The voice on the other end of the phone was my wife, Jane. She wanted to drop by my office and talk about her manuscript and how it would impact the next Sunday’s church services.
At the beginning of our marriage she had begun writing a story about her new venture: the completion of post-graduate studies in Religion, ordination following graduation from Seminary, and her application and calling to University Memorial Cathedral as Senior Pastor.
The circumstances of that event which made such a huge change in Jane’s life were unusual, to say the least. My wife, ubër wealthy mainline Protestant socialite, leaped over more mature, experienced and scholarly applicants chiefly due to her highly valued speaking skills which drew enormous crowds to formerly prosaic and sparsely attended Sunday services. The twist: Jane was an unbeliever.
The book was meant to document this experiment into human psychology. Jane had made a bet with a seminary classmate that she could preach Biblical material to educated, sophisticated and modern “Christian” congregations, and they would never suspect she herself could not believe in God.
Several years after her ordination and assumption of that pastorate, Jane had, as near as I can determine, experienced a spiritual upheaval. She hadn’t shared much of the event with me; I think she (rightly) feared my ridicule. Not only did I consider myself an agnostic, I knew the real Jane, knew that she could be tough, cold, driven and impatient. Not a person you’d consider even a “God-seeker,” much less a true believer.
This unofficial experiment continued for several years. While she continued fooling the masses, I was unaware that her writing project had already been conceived and was developing within the womb of the Spiritual hothouse which characterized church-sponsored University campuses. I was, however, noticing a growing change in Jane.
As with the last few weeks of a pregnancy, there began to be stirrings within the lush, distended confines of that Spiritual body that was Jane’s church. Jane—their spiritual head—seemed conflicted; impatient about something unstated and unknown, as though being hounded from within. Jane became almost soft, a blushing of skin and fluttering of hands indicating some kind of agitation I could only guess at. It was like she was strangely embarrassed in my presence, quiet and reserved, hesitant to speak her mind. She referred to her writing occasionally—although I had only a vague idea what she meant by it.
Then came the culmination of this gestation period. As she had warned me before “the” Sunday, the sermon began with Jane reading aloud from her book. Its honest and emotional relating of Jane’s last five years, culminating in her recognition of The God she gradually had become intimately acquainted with, reached the hearts of her listeners. Now came the transition period: the message of the Body and the Blood of Christ.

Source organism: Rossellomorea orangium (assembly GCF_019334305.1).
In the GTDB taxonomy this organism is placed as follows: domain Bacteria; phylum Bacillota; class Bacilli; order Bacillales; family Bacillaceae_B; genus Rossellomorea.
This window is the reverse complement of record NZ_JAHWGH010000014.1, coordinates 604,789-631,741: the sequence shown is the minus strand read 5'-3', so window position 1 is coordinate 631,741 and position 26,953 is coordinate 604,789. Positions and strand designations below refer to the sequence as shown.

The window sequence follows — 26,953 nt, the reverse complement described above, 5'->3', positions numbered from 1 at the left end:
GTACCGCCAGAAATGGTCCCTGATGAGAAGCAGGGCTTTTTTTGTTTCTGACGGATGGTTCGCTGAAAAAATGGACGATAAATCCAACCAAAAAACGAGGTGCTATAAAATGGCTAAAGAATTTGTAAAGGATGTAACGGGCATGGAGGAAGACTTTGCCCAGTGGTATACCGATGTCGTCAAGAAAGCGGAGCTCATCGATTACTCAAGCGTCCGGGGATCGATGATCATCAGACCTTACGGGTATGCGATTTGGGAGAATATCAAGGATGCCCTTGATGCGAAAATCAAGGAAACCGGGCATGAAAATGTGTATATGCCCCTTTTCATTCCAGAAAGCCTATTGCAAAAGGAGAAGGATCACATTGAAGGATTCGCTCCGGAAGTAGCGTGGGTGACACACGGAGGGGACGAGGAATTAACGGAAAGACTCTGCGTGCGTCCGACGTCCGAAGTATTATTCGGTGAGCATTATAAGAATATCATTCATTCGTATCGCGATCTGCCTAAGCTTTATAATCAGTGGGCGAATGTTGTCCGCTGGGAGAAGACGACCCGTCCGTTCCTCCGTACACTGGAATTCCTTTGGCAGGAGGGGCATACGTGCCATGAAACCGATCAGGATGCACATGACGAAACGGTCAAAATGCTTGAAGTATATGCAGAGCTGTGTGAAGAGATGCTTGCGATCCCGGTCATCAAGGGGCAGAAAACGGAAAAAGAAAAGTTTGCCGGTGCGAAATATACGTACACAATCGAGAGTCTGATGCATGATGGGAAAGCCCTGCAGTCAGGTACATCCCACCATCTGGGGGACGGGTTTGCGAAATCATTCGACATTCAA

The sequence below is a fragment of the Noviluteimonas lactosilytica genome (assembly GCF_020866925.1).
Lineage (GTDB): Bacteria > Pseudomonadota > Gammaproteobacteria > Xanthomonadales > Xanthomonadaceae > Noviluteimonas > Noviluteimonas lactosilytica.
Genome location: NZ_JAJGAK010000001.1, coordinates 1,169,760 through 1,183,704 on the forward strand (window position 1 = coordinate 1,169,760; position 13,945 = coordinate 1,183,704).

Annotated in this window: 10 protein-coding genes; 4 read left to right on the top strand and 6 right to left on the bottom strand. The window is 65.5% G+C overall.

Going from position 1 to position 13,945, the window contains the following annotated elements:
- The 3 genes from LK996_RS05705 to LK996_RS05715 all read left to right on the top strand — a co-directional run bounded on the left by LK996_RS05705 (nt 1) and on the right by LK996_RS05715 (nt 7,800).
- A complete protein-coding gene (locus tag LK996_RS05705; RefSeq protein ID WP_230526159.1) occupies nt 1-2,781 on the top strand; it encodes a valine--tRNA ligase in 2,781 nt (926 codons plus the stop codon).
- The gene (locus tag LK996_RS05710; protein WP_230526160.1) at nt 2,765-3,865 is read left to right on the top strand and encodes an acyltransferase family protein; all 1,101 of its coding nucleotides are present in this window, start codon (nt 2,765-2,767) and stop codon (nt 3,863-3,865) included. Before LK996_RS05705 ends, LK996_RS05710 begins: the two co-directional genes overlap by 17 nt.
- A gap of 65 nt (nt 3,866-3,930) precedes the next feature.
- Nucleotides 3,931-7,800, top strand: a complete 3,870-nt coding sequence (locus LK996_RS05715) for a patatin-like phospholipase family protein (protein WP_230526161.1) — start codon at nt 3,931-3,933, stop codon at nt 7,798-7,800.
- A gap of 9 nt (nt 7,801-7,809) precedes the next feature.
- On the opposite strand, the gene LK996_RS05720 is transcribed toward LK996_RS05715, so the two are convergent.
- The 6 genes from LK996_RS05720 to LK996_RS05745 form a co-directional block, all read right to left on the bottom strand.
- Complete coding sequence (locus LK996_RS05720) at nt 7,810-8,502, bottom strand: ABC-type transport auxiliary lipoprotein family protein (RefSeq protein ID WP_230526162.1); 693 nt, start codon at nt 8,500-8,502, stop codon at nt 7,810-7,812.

The flock’s Shepherd, usually a cool voice of reason and a picture of propriety, stood at the pulpit, gazing out at us. The organist, aware of a pregnant pause, dropped his hands to his lap. The silence from the organ created a small stir among the choir. The tension spread quietly throughout the large sanctuary until the congregants, feeling an almost electrical charge, stared as one at their minister’s transformed, weeping face.
She began reading again: “While they were eating, Jesus took bread, gave thanks and broke it, and gave it to his disciples, saying, ‘Take and eat; this is my body.’ Then he took the cup, gave thanks and offered it to them, saying, ‘Drink from it, all of you. This is my blood of the new covenant, which is poured out for many for the forgiveness [she stressed the word] of sins. I tell you, I will not drink of this fruit of the vine from now on until that day when I drink it anew with you in my Father’s kingdom.”*
“Do you believe this?” Jane asked us all. “If you do—and only if you do—you are welcome to partake of the Lord’s Supper. “
A prayer of confession and commitment followed, then: “Please allow the Elders to lead those partaking to the altar, and God bless you as you receive the Body and Blood of Christ.”
While this was taking place, Jane spoke again: “Those who feel unready to receive this sacrament today, please meet with me in the Chapel following the service.”
I was the first one in the Chapel to greet my Pastor.
* Matthew 26:25-29 (NIV)
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